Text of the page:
March 5, 2021
New State Lawmakers from Rochester Spearhead Policing Reform

Rochester has faced nationwide scrutiny after the upstate city saw two high-profile incidents in the past year that horrified the nation and put a spotlight on its policing practices. And now the new progressive state lawmakers representing Rochester are spearheading an effort to reform policing in the state.

“So many criminal justice pieces of legislation – whether they're reforms or what have you – have come out of the downstate delegation members for years,” said freshman state Sen. Jeremy Cooney, whose district includes part of Rochester. “Part of that is obviously reflected in the fact that most of upstate was represented by Senate Republicans for so many years. But that's changing.”

Daniel’s Law – which is sponsored by state Sen. Samra Brouk and Assembly Member Harry Bronson, who both represent part of Rochester – aims to move mental health response away from police departments. Read more here.
Peer Support in First Responder-Led Diversion and Deflection Programs: Necessary Tools in the Fight Against COVID-19 

During the COVID-19 pandemic, more than 40 states have reported increases in opioid-related deaths and ongoing concerns about individuals with mental illness or substance use disorder (SUD). Between March and May 2020, there was a 17 percent increase in drug overdoses reported during the first stay-at-home order period, with more than 60 percent of counties reporting an increase during that time (Alter & Yeager, 2020). Linking people who have recently overdosed or who are otherwise struggling with an opioid use disorder with treatment has been exceptionally challenging. The support system that people turned to before the pandemic is less accessible for such individuals, making the recurrence of substance use more likely. First responder-led diversion and deflection programs that incorporate peer supports into their work have found them to be an invaluable addition, providing connection and hope during this challenging time and offering innovative approaches to saving lives. Read more here.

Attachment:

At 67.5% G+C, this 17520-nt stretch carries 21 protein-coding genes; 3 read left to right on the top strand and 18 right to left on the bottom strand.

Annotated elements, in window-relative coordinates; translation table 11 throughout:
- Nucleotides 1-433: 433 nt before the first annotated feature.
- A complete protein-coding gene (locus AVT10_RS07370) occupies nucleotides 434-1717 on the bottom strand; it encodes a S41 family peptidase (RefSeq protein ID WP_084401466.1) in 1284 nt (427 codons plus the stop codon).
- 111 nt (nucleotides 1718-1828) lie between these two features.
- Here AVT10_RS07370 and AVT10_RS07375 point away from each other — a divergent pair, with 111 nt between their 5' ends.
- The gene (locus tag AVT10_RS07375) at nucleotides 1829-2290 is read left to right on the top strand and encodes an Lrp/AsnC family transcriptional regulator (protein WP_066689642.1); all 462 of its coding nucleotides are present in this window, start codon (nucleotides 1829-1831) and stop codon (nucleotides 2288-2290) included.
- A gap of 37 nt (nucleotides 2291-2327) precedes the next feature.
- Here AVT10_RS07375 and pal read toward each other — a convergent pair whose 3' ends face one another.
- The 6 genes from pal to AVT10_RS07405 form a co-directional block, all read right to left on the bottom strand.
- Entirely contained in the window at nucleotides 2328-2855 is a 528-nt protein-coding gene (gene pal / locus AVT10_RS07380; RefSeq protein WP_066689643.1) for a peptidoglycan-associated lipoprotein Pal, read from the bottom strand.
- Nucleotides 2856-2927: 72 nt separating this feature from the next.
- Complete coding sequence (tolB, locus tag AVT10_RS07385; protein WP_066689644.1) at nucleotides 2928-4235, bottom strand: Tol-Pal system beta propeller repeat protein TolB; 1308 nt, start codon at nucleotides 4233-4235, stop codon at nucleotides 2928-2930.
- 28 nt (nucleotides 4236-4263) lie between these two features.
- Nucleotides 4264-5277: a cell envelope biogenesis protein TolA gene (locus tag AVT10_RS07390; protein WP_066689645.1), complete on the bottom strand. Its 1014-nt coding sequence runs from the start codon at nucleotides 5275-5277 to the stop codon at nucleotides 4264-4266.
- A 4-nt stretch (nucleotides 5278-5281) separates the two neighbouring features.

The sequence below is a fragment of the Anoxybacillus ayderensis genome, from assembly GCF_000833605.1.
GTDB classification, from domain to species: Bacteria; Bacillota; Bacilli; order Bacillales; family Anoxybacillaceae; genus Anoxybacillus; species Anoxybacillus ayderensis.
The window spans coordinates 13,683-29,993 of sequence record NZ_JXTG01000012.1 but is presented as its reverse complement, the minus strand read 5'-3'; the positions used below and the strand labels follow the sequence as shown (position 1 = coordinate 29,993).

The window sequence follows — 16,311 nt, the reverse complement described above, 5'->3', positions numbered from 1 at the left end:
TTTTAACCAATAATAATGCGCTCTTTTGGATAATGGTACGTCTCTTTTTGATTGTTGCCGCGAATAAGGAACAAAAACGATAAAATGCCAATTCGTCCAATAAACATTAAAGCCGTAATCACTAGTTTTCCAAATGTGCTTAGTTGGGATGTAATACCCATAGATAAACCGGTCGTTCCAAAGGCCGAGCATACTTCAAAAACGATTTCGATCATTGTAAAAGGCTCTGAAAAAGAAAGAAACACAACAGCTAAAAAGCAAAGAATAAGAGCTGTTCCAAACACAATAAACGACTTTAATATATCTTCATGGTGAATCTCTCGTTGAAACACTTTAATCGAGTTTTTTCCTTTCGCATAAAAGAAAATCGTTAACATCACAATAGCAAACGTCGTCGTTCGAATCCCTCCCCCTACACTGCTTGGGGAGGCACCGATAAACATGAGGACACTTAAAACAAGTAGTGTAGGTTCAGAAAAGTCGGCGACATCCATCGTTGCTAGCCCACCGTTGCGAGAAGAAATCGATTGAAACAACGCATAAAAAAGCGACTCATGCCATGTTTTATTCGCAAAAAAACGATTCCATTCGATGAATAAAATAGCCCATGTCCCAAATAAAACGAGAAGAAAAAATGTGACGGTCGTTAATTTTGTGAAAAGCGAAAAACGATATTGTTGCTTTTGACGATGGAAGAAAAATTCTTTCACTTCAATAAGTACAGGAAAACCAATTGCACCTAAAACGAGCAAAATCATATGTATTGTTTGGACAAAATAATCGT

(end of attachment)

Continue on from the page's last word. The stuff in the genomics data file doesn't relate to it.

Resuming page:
With Telehealth, OLV Human Services Decreases Cancellations, Lengthens Sessions

When the pandemic hit in March 2020, the biggest worry for OLV Human Services in Lackawanna, New York – as with most agencies – was that the most vulnerable population served would possibly have interruptions to their services due to face-to face services being canceled.